The history of our magnificent castle dates back to the 12th century...

Gilling Castle was originally the home of the de Etton family, who appeared there at the end of the 12th century.  It was Thomas de Etton who built, in the second half of the the 14th century, the fortified manor house, a large tower almost square, whose basement still forms the core of the present building.  In 1349 - the year of the Black Death - his father had settled the manor of Gilling on his wife's family, the Fairfaxes, in the event of the failure of the Ettons.  Thus, Thomas Fairfax was able to claim the property in 1489, and it was his great grandson, Sir William Fairfax, who succeeded in 1571, and undertook the rebuilding of the old 14th century house.  Building on top of the medieval walls and leaving the ground floor intact he rebuilt the first and second floors, adding at the back (east) a staircase turret and a bay window.  We owe to him the Great Chamber, which was completed in 1585.

At the beginning of the 18th century the owner, now Viscount Fairfax of Emley, remodelled much of the interior of the house and added the wings enclosing the front (west) court.  Though this work has often been attributed to Vanbrugh it was more probably by James Gibbs, the architect of St Martins in the Fields and of the Radcliffe Camera, Oxford.

On the death of Mrs Barnes (Lavinia Fairfax) in 1885, this branch of the family became extinct and the castle, after passing through several hands, was bought by Ampleforth Abbey in 1929.  The vendor, however, retained the panelling and glass of the Great Chamber and sold it separately.  It was recovered for Gilling, with the help of the Pilgrim Trust and many friends and subscribers, and restored to its old home in 1952.

The Great Chamber 

The Great Chamber was the principal room of the house as rebuilt by Sir William Fairfax, who held Gilling from 1571 to 1597.  It survived the 18th century rebuilding almost unaltered and is a remarkable example of the richness and elaboration of a late Elizabethan interior.  Sir William was keenly interested in heraldry and he used it to decorate the newly-built room.  The glass has the signature of the artist and the date, 1585, which suggests that the room and its decorations were completed that year.

The Panelling

The room is wainscoted in English oak divided in height into three large panels in the four corners.  The lozenges are filled with interlacing geometrical patterns in ebony and holly.  Each one is different and there are nearly a  hundred round the room.  Each triangular panel is inlaid with a flower.  The chimney piece has the Fairfax achievement (quarterly of six, Fairfax, Malbis, Etton, Carthorpe, Ergham and Folyfayt) in the centre panel.  Above are the arms of Queen Elizabeth I.  The breast above the fireplace has four coats - of Sir William's four sisters and their husbands (Bellasis, Curwen, Vavasour, and Roos, each impaling Fairfax).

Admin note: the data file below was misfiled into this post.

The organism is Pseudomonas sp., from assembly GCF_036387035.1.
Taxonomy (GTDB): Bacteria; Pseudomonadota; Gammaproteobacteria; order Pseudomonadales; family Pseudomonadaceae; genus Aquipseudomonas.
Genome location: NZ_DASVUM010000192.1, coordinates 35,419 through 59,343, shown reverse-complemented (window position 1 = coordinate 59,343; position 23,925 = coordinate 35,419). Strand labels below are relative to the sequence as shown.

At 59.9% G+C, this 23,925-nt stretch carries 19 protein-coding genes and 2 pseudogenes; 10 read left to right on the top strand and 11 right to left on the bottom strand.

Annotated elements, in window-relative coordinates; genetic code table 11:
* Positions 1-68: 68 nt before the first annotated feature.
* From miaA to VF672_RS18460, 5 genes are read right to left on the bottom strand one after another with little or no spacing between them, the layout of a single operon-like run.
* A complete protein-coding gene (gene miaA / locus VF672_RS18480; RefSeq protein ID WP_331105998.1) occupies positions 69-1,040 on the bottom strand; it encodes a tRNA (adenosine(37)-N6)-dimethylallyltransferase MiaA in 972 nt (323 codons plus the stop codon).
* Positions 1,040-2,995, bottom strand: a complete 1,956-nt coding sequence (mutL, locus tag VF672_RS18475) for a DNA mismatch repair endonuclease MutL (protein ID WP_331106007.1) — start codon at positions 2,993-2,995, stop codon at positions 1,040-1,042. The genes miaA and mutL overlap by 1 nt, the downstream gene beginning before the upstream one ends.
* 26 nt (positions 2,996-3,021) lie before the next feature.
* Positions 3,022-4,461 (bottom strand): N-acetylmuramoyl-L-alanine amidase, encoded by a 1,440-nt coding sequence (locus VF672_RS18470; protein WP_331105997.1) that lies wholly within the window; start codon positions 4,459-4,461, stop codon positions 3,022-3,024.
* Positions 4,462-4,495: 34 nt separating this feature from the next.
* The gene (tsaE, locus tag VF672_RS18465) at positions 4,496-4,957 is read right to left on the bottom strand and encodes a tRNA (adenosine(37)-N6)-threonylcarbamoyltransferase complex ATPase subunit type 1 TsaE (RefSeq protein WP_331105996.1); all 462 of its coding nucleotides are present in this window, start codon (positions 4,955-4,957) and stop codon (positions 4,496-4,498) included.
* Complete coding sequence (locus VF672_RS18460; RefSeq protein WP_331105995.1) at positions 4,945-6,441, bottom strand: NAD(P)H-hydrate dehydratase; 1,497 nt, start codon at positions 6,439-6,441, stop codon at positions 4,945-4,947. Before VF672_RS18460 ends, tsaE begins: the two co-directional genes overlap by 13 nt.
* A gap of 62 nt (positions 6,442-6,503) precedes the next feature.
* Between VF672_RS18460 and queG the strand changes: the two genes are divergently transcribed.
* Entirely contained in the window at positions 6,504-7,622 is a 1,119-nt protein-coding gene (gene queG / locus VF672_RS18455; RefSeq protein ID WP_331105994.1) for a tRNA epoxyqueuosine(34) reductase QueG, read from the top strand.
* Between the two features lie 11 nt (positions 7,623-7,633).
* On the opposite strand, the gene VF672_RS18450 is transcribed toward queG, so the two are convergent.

The Frieze

Above the wainscoting is a frieze, painted on boards, displaying the arms of the gentlemen of Yorkshire.  They are arranged in twenty-one Wapentakes.  To each Wapentake is given a tree and the coats of all gentlemen then living in  that district are hung on its branches.

The Painted Glass

Sir William carried on his heraldic decoration in the painted glass, which is its finest part.  The south window which alone survives almost intact, is devoted to the heraldry and genealogy of his second wife's family, the Stapletons.  The bay window has suffered, and the first row of lights was re-glazed with clear glass, probably in the 18th century.  This window shows the story of the Fairfax family.  These two windows are the work of Bernard Dininckoff, who has left his signature, with the date 1585 and a tiny portrait of himself, in the bottom right-hand light of the south window.  The third (east) window has also lost its lower lights and is by a different artist, slightly later in date.  It shows the story of the Constable family.  For Sir William's only son, Thomas (afterwards the first Viscount Fairfax), married Catharine Constable of Burton Constable.

The Ceiling

The ribbed plaster ceiling with its fans and pendants completed the room.  Once again Sir William's enthusiasm for heraldry finds its place.  For the grounds of the panels formed by the ribs are decorated with lions (Fairfax coat), and goats and talbots (the Fairfax and Stapleton supporters).

Tours of the Castle

Guided tours of the Castle are available through the Lettings Department at Ampleforth College.  For more details of our current tours please contact tours@ampleforth.org.uk